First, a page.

Time-consuming administrative tasks like medical billing, revenue cycle management and inventory management are prime targets for automating IT solutions. As more data becomes digital rather than paper-based, more opportunities open for innovation in this area to save time in hospitals and physician practices.
What is Nursing Informatics? A nurse informatics specialist has the responsibility to manage and communicate information regarding nursing information and data to improve the decision making process for nurses, consumers, healthcare providers, and...
By Joyce Sensmeier & Christel Anderson The HIMSS Nursing Informatics Community, representing more than 6000 nurse informaticists seized the opportunity to provide comments to the American Nurses Association (ANA) ...
Blogging, Twitter®, Facebook®, and LinkedIn® are common and logical places to begin social media integration into nursing curriculum. The NLN highlights three core content areas for nursing informatics courses: computer literacy, information literacy, and informatics (NLN, n.d.). Other key areas of curricular emphasis through the use of social media include professional communication; health policy; patient privacy and ethics; and writing competencies. Several varied examples of social media in nursing curricula follow to illustrate some typical applications.
The design of one undergraduate informatics course incorporated the three NLN nursing informatics core areas by using social media. To that end, students in this course were required to:
submit no paperwork in a Microsoft Word® document or physical paper format
create a blog in which they wrote professionally on certain topics; create a sound webliography on a healthcare topic; and keep a course journal
create a Twitter® account with a specified number of legitimate healthcare and nursing followers; a specific number of substantial interactions with others; and attendance and participation in at least one online nursing or healthcare chat within this platform
use and explore other social media and Web 2.0 tools (e.g., SlideShare®, Slide Rocket®, Glogster®, Prezi®) to engage in collaboration on group projects and presentations. (Schmitt and Lilly, 2011)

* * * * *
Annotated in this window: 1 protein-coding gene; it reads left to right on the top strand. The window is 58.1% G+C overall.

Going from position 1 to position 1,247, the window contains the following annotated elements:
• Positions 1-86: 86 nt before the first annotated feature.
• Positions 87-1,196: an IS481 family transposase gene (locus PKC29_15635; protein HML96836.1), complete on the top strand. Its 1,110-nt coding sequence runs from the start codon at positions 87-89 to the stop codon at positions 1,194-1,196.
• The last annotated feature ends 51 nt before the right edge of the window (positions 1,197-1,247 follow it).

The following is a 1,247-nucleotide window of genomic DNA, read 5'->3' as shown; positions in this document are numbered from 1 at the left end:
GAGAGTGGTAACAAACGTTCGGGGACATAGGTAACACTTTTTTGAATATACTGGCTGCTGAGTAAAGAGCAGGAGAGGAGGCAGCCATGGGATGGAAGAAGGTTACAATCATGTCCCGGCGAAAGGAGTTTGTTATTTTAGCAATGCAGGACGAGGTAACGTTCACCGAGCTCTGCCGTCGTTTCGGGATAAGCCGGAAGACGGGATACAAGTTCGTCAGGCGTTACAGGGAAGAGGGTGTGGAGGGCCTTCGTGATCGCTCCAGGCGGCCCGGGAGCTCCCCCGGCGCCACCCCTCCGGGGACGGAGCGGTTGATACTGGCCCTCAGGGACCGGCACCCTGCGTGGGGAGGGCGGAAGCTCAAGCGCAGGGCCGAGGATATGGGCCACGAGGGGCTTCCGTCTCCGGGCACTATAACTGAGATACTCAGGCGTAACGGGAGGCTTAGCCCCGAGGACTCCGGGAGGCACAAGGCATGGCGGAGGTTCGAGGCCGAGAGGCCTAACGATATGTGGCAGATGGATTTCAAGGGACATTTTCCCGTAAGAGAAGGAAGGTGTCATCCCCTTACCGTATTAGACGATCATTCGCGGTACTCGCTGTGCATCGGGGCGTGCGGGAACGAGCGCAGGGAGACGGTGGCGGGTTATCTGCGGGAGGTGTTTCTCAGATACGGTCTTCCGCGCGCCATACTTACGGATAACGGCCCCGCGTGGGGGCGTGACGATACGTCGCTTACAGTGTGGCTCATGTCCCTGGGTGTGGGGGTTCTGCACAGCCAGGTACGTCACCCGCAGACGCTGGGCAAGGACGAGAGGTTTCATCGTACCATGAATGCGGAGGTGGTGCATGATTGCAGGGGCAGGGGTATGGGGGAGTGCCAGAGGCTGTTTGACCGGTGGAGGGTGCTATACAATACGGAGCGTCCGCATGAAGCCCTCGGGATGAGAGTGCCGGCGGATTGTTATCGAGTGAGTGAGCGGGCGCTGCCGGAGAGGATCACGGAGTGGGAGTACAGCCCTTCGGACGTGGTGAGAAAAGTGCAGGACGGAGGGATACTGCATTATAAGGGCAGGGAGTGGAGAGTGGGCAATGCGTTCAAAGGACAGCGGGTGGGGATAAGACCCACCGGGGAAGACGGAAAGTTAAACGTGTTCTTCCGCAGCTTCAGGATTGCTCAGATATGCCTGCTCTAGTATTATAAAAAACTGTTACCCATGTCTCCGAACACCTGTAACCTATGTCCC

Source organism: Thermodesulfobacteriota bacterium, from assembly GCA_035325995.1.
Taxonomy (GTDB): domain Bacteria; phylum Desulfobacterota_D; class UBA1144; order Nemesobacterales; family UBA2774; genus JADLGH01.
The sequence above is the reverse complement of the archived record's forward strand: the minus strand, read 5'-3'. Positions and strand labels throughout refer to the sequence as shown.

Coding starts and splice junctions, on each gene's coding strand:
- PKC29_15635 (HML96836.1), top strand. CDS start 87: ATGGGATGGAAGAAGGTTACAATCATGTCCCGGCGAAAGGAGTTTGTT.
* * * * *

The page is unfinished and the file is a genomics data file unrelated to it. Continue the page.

The purpose of using social media tools to facilitate such integration was to emphasize professional communication; better improve student comprehension and use of technology beyond electronic medical records (EMR) and personal computer word processing programs; and enhance student networking and collaboration with other nurses globally.
Prior to engaging in these social media platforms all students completed Health Insurance Portability and Accountability Act (HIPAA) educational training and required reading in regard to privacy, ethics, and professional communication. Students wrote about and presented through these mediums on course content issues including nursing informatics, meaningful use, the IOM report on the future of nursing, evaluation of electronic health record systems, privacy, security, and patient use of the Internet and technology as a health resource. This particular class was further revised during the 2011–2012 academic year by nurse informaticist Kezia Lilly to include student creation of electronic portfolios, podcasts, Vokis®, multimedia presentations, and LinkedIn® profiles to assist students with networking and applying for further education or future employment. The following descriptions of e-portfolio, Twitter®, and Wikipedia® assignments provide more specific details about how the undergraduate and/or graduate level informatics courses incorporated social media tools.